Hundreds turn out to protest against Morpeth traffic lights

Campaigners say the end is in sight for controversial traffic lights which sparked a storm of protests when they were installed in a historic town centre last year

Morpeth traffic lights protests
Morpeth protests

CAMPAIGNERS say the end is in sight for controversial traffic lights which sparked a storm of protests when they were installed in a historic town centre last year.

An action group set up in Morpeth has been told the signals will be removed for a six-month trial period in three months’ time – and claims they wont be returning to the busy junction next to the Telford Bridge.

Independent transport consultant Phil Jones has recommended the trial after carrying out a major survey of traffic flows around the town.

His final report will be submitted in September and it is then expected that the three-way lights will be taken out on a temporary basis, with the junction reverting to the previous mini-roundabout system.

They were installed in April last year as part of plans for the new Morrisons superstore in the town, but sparked an outcry, with public meetings and a protest march calling for their removal and a protest petition signed by almost 2,500 people.

The public anger forced the county council to commission the review of the lights by Mr Jones.

He submitted his interim report to a steering group last week, and revealed that his recommendations include a trial removal of the signals.

Yesterday David Clark, from the Morpeth Lights Out group, said: “We are very confident that the lights will come out later this year and wont return. We believe this is the beginning of the end for the lights and the champagne is now on ice.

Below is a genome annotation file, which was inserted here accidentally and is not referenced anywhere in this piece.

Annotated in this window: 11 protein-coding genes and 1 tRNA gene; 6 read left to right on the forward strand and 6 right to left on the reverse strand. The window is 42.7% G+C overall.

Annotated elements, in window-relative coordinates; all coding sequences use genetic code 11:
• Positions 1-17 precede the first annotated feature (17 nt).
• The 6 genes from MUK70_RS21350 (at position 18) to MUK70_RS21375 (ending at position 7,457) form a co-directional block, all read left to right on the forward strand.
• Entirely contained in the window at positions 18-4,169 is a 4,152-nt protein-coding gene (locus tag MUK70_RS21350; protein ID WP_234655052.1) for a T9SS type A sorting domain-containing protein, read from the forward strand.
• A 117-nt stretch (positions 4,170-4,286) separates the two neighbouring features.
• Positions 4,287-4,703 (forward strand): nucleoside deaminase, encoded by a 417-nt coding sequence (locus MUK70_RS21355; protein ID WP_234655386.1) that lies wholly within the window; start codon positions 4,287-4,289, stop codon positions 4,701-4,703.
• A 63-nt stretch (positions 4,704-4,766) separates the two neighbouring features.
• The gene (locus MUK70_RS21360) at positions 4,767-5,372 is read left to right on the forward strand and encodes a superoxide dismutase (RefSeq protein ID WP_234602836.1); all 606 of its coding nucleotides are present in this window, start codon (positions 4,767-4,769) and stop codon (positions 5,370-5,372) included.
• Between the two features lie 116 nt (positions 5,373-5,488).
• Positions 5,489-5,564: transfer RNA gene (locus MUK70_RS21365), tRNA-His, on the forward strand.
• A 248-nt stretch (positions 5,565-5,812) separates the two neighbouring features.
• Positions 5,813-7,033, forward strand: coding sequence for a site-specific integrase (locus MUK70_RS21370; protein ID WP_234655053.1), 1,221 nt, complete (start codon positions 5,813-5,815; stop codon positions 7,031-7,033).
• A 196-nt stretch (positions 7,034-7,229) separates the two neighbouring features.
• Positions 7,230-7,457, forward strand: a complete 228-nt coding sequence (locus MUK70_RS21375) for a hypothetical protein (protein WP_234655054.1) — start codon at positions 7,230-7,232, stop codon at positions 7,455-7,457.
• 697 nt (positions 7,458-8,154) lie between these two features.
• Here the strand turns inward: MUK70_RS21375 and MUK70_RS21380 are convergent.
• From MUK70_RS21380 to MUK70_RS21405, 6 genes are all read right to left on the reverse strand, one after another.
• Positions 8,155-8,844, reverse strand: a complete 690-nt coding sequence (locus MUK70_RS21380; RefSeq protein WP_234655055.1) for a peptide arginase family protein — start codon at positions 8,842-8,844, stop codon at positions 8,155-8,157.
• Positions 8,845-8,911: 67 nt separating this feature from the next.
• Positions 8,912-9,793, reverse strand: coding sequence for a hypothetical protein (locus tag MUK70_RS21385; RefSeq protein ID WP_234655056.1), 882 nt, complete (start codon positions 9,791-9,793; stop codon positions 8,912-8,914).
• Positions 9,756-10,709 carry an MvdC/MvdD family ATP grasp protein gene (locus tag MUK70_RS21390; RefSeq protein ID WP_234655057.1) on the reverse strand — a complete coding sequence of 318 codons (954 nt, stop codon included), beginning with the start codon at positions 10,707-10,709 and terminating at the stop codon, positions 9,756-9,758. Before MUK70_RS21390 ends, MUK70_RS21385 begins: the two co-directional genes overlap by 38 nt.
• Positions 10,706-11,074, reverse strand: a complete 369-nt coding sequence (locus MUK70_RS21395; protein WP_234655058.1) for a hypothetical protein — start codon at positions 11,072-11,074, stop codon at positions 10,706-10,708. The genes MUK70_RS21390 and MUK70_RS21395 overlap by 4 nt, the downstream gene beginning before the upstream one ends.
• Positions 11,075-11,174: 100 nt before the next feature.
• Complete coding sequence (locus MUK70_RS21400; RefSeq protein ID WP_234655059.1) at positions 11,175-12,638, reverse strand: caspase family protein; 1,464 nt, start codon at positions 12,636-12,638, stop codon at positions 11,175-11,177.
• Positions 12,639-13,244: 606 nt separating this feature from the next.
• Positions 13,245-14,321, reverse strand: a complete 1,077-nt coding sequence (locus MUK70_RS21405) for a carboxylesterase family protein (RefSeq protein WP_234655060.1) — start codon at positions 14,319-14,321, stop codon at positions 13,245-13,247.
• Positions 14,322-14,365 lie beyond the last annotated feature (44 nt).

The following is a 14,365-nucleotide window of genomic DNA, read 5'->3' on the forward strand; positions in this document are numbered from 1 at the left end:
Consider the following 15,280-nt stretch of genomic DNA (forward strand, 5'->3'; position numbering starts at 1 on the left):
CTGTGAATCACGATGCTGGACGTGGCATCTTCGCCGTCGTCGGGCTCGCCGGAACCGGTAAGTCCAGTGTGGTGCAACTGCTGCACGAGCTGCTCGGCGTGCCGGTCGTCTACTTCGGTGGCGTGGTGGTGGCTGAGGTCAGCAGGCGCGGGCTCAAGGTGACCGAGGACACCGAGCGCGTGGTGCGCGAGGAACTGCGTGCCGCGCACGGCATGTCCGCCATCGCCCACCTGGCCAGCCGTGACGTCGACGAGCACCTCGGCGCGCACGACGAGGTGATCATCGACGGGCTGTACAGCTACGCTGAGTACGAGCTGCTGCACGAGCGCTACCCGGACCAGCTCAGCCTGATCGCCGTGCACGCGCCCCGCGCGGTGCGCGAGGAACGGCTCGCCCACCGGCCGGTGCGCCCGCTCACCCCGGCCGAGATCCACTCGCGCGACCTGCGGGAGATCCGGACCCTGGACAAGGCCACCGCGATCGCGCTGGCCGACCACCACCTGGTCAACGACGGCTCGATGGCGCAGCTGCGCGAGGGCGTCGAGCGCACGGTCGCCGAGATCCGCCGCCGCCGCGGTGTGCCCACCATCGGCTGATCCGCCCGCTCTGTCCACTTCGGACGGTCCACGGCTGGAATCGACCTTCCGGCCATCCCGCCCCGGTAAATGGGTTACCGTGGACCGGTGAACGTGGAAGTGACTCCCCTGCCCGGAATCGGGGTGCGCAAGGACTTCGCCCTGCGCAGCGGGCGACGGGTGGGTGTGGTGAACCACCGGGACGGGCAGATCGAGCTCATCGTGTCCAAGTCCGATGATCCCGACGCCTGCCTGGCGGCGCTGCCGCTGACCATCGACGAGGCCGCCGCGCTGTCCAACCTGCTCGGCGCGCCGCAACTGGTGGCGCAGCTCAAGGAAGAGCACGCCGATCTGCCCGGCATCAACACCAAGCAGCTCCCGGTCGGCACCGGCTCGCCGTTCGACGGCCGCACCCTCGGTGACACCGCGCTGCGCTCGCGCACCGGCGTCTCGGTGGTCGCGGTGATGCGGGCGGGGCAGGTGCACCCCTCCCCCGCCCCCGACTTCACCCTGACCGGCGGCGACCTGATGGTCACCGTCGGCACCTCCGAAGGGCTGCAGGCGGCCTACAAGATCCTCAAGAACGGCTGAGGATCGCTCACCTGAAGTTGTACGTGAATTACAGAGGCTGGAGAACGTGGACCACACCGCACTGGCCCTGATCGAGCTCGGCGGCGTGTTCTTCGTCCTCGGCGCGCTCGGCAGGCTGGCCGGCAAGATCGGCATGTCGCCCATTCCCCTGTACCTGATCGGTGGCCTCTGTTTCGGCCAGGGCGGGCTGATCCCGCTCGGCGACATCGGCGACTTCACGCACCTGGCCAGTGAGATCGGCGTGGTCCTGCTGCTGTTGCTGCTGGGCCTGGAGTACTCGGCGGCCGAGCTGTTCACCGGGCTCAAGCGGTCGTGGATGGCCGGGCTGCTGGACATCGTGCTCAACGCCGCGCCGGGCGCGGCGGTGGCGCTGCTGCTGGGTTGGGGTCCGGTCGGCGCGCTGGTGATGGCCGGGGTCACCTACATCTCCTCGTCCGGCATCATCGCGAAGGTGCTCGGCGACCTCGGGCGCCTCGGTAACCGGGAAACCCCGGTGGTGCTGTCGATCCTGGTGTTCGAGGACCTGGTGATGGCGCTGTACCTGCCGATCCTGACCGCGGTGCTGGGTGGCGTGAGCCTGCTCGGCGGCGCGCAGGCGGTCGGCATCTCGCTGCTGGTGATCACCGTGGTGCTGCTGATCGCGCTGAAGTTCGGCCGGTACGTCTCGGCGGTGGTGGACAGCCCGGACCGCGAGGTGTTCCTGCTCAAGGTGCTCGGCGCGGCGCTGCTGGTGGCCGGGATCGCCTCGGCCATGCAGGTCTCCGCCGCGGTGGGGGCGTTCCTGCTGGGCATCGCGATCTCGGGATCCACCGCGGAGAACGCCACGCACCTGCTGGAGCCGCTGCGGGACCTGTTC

“We carried out a survey in Morpeth and 97% of those who responded wanted the lights to come out.

“Phil Jones’s study has shown that the amount of traffic going over the Telford Bridge is down by 15% since the lights were installed – because drivers are taking other routes – but the queues are longer than when it was a roundabout.”

Yesterday the council said evidence gathered from Mr Jones’s study suggested that re-introducing the mini roundabout on a trial basis is better than carrying out extensive modelling - and would help to inform decisions on the longer term, permanent solutions.

Mr Jones says this should only happen after the new Morrisons store, which opens on Monday, has been trading for a few weeks, and further traffic monitoring carried out.

It is expected that the six-month trial will start in October.

Council leader, Grant Davey, said: “We will listen carefully to the options and recommendations provided by Mr Jones in September, and will move quickly to implement any interim proposals.”

Morpeth councillor Andrew Tebbutt, who chairs the local steering group, added: “Given the passion aroused by the installation of the lights, and the recorded difficulties created by their continued existence, we welcome the calm approach taken by Mr Jones to find the right solution.

“The opening of the new store was the original reason behind installing the lights, and it is only sensible to await the results of traffic flow surveys after it has opened before trialling a mini roundabout.”

The steering group will meet again in late September to consider the final report.



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